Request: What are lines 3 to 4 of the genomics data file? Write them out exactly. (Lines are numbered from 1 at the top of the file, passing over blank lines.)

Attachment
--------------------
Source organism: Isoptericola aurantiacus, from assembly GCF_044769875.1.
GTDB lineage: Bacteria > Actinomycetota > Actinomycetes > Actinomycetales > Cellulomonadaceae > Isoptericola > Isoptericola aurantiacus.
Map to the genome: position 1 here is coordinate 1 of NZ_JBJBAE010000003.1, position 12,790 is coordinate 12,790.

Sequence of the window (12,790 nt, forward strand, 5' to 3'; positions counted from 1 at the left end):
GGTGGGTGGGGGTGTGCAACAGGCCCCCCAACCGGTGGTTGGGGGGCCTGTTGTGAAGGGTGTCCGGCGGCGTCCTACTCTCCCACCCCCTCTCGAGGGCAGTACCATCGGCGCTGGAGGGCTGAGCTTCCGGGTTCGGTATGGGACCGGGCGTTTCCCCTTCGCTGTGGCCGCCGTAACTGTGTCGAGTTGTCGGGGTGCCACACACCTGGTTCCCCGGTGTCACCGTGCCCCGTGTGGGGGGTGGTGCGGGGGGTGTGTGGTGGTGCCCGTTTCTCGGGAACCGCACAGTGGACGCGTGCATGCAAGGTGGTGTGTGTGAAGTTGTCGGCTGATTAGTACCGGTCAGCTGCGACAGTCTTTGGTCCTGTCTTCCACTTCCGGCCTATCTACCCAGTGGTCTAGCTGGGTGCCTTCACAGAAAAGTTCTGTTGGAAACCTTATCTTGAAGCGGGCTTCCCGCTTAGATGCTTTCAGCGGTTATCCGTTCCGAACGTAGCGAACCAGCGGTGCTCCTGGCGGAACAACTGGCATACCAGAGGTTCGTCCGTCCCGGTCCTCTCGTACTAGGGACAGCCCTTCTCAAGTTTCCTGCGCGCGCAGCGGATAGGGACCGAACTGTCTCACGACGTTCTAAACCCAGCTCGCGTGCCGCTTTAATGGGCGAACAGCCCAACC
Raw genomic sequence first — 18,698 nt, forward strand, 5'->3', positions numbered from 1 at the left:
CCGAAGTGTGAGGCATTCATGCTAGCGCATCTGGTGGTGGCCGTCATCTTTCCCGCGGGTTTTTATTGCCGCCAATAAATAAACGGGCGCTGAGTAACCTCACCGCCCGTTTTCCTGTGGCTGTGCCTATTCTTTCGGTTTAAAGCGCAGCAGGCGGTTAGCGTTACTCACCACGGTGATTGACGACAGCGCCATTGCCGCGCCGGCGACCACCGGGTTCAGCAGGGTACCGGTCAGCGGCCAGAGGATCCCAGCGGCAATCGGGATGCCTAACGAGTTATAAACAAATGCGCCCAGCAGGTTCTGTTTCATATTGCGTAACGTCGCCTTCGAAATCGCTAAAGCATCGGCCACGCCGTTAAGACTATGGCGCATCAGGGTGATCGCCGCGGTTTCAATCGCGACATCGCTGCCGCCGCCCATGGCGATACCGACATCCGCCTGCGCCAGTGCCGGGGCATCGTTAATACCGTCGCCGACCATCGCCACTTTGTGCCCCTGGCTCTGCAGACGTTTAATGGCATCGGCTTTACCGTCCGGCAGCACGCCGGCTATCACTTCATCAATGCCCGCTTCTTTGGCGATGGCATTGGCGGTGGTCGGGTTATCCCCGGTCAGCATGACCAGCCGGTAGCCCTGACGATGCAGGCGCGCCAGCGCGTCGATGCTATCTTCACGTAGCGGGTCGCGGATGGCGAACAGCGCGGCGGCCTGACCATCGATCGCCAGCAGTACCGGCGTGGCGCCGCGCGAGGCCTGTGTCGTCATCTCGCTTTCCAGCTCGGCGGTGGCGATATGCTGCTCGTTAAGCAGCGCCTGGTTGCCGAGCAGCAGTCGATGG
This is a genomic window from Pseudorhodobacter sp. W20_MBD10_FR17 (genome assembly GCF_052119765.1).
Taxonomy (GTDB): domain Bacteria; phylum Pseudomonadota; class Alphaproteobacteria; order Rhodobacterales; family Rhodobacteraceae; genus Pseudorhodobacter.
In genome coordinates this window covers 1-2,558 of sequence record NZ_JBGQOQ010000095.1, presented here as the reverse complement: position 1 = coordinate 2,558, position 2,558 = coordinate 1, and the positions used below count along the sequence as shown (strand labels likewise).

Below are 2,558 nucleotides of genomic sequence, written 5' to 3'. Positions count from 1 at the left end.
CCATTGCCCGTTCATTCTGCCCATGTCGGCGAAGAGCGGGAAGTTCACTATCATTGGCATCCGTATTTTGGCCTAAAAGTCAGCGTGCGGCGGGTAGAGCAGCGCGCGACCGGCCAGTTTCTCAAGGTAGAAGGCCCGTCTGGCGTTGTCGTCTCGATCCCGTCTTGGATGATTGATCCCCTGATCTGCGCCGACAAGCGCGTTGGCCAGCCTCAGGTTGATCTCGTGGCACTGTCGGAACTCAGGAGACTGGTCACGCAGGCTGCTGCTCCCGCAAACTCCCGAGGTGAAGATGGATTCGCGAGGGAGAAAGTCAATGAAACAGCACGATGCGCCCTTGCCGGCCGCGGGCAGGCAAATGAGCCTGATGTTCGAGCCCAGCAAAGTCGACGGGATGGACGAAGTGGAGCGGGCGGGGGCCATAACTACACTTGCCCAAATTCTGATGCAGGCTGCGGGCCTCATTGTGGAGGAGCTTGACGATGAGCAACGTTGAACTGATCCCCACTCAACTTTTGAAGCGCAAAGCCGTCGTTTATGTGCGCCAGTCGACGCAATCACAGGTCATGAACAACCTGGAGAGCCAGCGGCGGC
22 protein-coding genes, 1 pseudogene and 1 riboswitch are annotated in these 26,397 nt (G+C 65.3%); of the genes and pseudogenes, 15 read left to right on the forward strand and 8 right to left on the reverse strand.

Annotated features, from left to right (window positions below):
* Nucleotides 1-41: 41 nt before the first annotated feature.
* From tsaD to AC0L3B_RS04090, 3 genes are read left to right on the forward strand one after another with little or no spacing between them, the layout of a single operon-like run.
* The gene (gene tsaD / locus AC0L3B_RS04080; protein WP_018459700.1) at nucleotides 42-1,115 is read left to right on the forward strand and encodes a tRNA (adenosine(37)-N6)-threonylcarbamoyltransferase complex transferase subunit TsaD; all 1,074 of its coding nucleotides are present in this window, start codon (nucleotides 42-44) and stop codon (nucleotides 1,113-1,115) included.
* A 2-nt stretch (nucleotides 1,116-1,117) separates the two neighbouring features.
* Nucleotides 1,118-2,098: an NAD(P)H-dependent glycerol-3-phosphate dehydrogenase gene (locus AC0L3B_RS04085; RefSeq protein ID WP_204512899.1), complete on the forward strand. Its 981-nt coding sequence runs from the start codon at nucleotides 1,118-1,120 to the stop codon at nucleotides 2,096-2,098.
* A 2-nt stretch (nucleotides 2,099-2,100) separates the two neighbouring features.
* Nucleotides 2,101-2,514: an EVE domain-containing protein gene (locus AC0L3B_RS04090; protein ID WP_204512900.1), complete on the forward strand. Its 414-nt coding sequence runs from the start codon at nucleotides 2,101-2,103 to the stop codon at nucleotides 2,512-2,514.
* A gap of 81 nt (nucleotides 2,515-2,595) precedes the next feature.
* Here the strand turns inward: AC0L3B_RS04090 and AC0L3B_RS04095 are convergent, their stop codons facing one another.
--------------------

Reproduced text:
Map to the genome: position 1 here is coordinate 1 of NZ_JBJBAE010000003.1, position 12,790 is coordinate 12,790.

Sequence of the window (12,790 nt, forward strand, 5' to 3'; positions counted from 1 at the left end):